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Health Centers: One of the Keys to Eradicating Poverty

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While Garth Brooks may be best known for his country music, he is also a devoted philanthropist. Through the joint efforts of his Teammates For Kids Foundation and Rwanda Works, the critical message that poverty and health are directly related is about to be demonstrated in a very tangible way. The world's poorest citizens simply can't build better lives or look forward to future prosperity unless they are healthy enough to learn, to work, and to grow.

The people of Ngeruka, Rwanda, are a case in point. Located in Bugesera district, the epicenter of Rwanda's genocide, Ngeruka is a rural community that faces an array of health problems compounded by the fact that there is merely one, small four-room health post servicing the entire community. Nearly 50 percent of kids are underweight or malnourished. More than one-tenth of children here die before their fifth birthday. Those who survive the first five years of life still have to contend with malaria, respiratory and diarrheal illnesses, and parasites such as intestinal worms that exacerbate poor nutrition and lead to learning deficits and high rates of school absenteeism. These illnesses are preventable and treatable as long as children have access to quality primary health care, but can lead to severe disability and even death if basic health services are financially or geographically inaccessible.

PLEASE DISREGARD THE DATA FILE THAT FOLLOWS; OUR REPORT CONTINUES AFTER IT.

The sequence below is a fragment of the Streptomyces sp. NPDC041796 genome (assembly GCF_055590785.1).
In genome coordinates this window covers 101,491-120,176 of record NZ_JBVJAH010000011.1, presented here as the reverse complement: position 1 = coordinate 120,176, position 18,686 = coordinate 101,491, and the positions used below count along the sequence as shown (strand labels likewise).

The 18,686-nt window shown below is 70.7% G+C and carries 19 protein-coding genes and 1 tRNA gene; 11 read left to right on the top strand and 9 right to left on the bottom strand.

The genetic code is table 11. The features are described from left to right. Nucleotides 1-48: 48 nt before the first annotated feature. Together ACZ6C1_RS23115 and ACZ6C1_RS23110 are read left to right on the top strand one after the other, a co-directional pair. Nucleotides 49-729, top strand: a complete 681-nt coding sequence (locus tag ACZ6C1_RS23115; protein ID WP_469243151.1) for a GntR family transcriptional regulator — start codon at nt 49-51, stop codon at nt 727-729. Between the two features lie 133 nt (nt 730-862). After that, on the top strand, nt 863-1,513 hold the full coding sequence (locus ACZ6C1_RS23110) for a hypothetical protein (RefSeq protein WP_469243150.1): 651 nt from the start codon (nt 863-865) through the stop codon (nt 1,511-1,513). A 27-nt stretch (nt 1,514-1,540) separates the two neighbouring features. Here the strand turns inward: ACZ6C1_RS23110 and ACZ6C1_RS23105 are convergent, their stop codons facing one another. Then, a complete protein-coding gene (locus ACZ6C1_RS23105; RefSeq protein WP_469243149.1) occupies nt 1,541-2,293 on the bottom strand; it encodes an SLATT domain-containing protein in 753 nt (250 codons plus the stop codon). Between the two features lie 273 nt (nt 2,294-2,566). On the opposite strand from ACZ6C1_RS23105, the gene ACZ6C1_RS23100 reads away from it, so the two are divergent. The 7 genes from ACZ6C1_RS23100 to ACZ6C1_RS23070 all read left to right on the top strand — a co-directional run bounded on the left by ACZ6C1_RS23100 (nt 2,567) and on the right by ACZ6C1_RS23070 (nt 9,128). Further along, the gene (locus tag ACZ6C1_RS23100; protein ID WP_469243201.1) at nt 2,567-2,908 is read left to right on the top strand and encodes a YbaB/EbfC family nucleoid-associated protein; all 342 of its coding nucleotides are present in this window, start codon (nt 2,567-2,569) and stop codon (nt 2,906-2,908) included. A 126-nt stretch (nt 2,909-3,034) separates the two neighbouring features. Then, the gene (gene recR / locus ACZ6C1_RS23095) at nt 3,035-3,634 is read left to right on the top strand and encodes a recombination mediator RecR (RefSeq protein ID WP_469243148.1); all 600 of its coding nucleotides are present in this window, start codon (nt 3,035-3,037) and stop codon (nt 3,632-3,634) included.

If Ngeruka's cycle of suffering and privation is ever to be broken, a health center is the best place to start. Health centers are the first point of care for most Rwandans; they are one-stop shops for everything from immunizations and injury care to treatment of most common ailments. For adults, health centers provide reproductive health care -- family planning, pre-natal care, safe childbirth -- as well as AIDS treatment. Rwanda Works, through the support of the Garth Brooks Teammates For Kids Foundation, is championing better health by funding construction of a new health center in Ngeruka, Rwanda.

The Ngeruka Heath Center, scheduled to open in early 2010, will provide services to 27,000 local residents, including thousands of children who will have access to life saving health care that was previously absent. Small, simple health posts even closer to communities will provide easier access to basic care for children and their families. With a healthier population, Ngeruka will be able to take the critical first step towards prosperity: Its people will finally look forward to a future where their children live without the double burdens of disease and poverty.